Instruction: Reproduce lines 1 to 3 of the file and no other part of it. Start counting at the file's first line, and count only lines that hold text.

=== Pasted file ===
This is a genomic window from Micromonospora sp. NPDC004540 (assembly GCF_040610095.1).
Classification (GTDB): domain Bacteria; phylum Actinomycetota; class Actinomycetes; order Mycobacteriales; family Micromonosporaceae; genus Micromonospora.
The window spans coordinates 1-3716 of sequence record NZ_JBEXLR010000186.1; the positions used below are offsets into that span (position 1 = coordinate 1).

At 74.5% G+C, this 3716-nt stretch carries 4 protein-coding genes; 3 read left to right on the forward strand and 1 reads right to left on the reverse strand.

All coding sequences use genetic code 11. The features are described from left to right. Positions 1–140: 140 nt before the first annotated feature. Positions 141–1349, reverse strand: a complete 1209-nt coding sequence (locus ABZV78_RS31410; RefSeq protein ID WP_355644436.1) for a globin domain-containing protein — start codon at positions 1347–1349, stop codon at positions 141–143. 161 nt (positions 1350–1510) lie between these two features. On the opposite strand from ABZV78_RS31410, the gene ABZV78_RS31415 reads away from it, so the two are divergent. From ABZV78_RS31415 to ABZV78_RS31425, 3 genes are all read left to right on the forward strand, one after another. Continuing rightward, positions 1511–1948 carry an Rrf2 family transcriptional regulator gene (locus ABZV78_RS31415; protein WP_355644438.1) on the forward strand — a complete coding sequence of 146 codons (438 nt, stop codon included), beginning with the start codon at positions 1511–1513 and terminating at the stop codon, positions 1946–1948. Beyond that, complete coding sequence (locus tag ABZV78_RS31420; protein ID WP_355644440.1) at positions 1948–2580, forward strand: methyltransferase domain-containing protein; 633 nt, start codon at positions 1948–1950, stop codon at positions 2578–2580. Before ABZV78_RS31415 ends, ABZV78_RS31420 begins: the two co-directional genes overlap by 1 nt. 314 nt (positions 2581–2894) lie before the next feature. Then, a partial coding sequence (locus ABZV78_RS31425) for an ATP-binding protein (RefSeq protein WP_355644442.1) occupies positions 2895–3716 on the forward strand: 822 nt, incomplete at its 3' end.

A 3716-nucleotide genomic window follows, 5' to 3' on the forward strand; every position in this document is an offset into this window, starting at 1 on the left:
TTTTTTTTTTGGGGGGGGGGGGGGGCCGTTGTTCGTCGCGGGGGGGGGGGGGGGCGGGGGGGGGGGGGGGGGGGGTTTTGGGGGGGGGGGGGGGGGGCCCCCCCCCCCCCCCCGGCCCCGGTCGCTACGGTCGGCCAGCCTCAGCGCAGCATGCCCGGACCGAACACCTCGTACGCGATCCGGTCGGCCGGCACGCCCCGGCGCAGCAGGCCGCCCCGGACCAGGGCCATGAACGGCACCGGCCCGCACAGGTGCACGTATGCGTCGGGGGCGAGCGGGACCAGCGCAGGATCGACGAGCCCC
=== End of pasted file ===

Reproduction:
This is a genomic window from Micromonospora sp. NPDC004540 (assembly GCF_040610095.1).
Classification (GTDB): domain Bacteria; phylum Actinomycetota; class Actinomycetes; order Mycobacteriales; family Micromonosporaceae; genus Micromonospora.
The window spans coordinates 1-3716 of sequence record NZ_JBEXLR010000186.1; the positions used below are offsets into that span (position 1 = coordinate 1).